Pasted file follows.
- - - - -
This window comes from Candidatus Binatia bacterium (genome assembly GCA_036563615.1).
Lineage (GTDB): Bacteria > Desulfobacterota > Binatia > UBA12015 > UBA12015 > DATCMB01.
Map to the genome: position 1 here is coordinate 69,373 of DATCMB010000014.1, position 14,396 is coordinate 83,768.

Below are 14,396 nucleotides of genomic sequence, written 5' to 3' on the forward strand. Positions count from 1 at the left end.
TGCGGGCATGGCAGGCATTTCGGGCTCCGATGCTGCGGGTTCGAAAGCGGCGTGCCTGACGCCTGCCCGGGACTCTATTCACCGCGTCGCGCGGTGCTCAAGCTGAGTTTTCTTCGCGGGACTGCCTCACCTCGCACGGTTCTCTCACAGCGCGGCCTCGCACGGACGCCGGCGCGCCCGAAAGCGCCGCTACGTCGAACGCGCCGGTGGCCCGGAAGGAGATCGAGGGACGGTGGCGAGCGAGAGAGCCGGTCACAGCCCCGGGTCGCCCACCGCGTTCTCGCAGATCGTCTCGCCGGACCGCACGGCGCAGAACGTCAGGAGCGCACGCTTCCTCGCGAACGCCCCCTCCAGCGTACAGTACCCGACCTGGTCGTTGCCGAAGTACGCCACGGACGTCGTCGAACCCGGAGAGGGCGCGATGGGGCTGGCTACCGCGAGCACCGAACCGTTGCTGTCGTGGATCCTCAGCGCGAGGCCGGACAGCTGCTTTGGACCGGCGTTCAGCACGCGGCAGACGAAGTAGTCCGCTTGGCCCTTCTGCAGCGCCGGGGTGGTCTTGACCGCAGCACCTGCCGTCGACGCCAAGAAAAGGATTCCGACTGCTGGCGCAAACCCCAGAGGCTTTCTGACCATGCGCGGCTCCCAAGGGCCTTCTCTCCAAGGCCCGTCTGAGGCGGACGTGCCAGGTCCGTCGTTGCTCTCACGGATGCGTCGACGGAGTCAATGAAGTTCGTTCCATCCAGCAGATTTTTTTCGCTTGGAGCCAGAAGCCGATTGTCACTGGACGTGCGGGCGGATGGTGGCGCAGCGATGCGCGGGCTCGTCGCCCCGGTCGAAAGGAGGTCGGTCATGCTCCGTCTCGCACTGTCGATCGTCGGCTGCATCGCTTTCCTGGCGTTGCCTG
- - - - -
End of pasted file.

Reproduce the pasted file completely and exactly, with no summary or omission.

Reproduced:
This window comes from Candidatus Binatia bacterium (genome assembly GCA_036563615.1).
Lineage (GTDB): Bacteria > Desulfobacterota > Binatia > UBA12015 > UBA12015 > DATCMB01.
Map to the genome: position 1 here is coordinate 69,373 of DATCMB010000014.1, position 14,396 is coordinate 83,768.

Below are 14,396 nucleotides of genomic sequence, written 5' to 3' on the forward strand. Positions count from 1 at the left end.
TGCGGGCATGGCAGGCATTTCGGGCTCCGATGCTGCGGGTTCGAAAGCGGCGTGCCTGACGCCTGCCCGGGACTCTATTCACCGCGTCGCGCGGTGCTCAAGCTGAGTTTTCTTCGCGGGACTGCCTCACCTCGCACGGTTCTCTCACAGCGCGGCCTCGCACGGACGCCGGCGCGCCCGAAAGCGCCGCTACGTCGAACGCGCCGGTGGCCCGGAAGGAGATCGAGGGACGGTGGCGAGCGAGAGAGCCGGTCACAGCCCCGGGTCGCCCACCGCGTTCTCGCAGATCGTCTCGCCGGACCGCACGGCGCAGAACGTCAGGAGCGCACGCTTCCTCGCGAACGCCCCCTCCAGCGTACAGTACCCGACCTGGTCGTTGCCGAAGTACGCCACGGACGTCGTCGAACCCGGAGAGGGCGCGATGGGGCTGGCTACCGCGAGCACCGAACCGTTGCTGTCGTGGATCCTCAGCGCGAGGCCGGACAGCTGCTTTGGACCGGCGTTCAGCACGCGGCAGACGAAGTAGTCCGCTTGGCCCTTCTGCAGCGCCGGGGTGGTCTTGACCGCAGCACCTGCCGTCGACGCCAAGAAAAGGATTCCGACTGCTGGCGCAAACCCCAGAGGCTTTCTGACCATGCGCGGCTCCCAAGGGCCTTCTCTCCAAGGCCCGTCTGAGGCGGACGTGCCAGGTCCGTCGTTGCTCTCACGGATGCGTCGACGGAGTCAATGAAGTTCGTTCCATCCAGCAGATTTTTTTCGCTTGGAGCCAGAAGCCGATTGTCACTGGACGTGCGGGCGGATGGTGGCGCAGCGATGCGCGGGCTCGTCGCCCCGGTCGAAAGGAGGTCGGTCATGCTCCGTCTCGCACTGTCGATCGTCGGCTGCATCGCTTTCCTGGCGTTGCCTG